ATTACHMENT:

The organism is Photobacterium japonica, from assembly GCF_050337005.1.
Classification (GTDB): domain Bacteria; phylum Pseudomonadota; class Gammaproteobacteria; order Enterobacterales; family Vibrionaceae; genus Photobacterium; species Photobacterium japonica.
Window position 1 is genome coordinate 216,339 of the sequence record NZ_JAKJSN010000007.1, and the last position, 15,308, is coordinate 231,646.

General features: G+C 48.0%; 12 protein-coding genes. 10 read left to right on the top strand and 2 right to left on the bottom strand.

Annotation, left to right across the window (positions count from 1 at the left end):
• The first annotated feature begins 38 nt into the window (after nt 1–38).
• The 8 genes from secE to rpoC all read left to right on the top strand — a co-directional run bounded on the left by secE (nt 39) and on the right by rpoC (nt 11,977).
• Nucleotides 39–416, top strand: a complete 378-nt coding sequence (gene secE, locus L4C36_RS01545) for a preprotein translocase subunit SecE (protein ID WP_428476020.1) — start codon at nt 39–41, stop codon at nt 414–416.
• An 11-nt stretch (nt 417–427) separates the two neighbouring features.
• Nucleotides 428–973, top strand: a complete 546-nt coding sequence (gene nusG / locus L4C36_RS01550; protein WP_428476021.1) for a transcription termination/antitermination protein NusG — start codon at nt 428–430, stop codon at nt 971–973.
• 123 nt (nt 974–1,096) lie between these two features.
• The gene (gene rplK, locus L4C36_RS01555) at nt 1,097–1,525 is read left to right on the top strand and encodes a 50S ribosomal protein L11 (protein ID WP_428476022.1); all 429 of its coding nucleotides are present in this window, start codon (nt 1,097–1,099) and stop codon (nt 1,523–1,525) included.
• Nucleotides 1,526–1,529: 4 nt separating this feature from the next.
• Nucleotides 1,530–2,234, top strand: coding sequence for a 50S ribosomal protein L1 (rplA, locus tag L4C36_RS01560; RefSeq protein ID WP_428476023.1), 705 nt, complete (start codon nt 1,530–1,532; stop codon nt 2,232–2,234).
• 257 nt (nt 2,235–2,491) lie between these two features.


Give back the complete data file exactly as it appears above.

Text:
The organism is Photobacterium japonica, from assembly GCF_050337005.1.
Classification (GTDB): domain Bacteria; phylum Pseudomonadota; class Gammaproteobacteria; order Enterobacterales; family Vibrionaceae; genus Photobacterium; species Photobacterium japonica.
Window position 1 is genome coordinate 216,339 of the sequence record NZ_JAKJSN010000007.1, and the last position, 15,308, is coordinate 231,646.

General features: G+C 48.0%; 12 protein-coding genes. 10 read left to right on the top strand and 2 right to left on the bottom strand.

Annotation, left to right across the window (positions count from 1 at the left end):
• The first annotated feature begins 38 nt into the window (after nt 1–38).
• The 8 genes from secE to rpoC all read left to right on the top strand — a co-directional run bounded on the left by secE (nt 39) and on the right by rpoC (nt 11,977).
• Nucleotides 39–416, top strand: a complete 378-nt coding sequence (gene secE, locus L4C36_RS01545) for a preprotein translocase subunit SecE (protein ID WP_428476020.1) — start codon at nt 39–41, stop codon at nt 414–416.
• An 11-nt stretch (nt 417–427) separates the two neighbouring features.
• Nucleotides 428–973, top strand: a complete 546-nt coding sequence (gene nusG / locus L4C36_RS01550; protein WP_428476021.1) for a transcription termination/antitermination protein NusG — start codon at nt 428–430, stop codon at nt 971–973.
• 123 nt (nt 974–1,096) lie between these two features.
• The gene (gene rplK, locus L4C36_RS01555) at nt 1,097–1,525 is read left to right on the top strand and encodes a 50S ribosomal protein L11 (protein ID WP_428476022.1); all 429 of its coding nucleotides are present in this window, start codon (nt 1,097–1,099) and stop codon (nt 1,523–1,525) included.
• Nucleotides 1,526–1,529: 4 nt separating this feature from the next.
• Nucleotides 1,530–2,234, top strand: coding sequence for a 50S ribosomal protein L1 (rplA, locus tag L4C36_RS01560; RefSeq protein ID WP_428476023.1), 705 nt, complete (start codon nt 1,530–1,532; stop codon nt 2,232–2,234).
• 257 nt (nt 2,235–2,491) lie between these two features.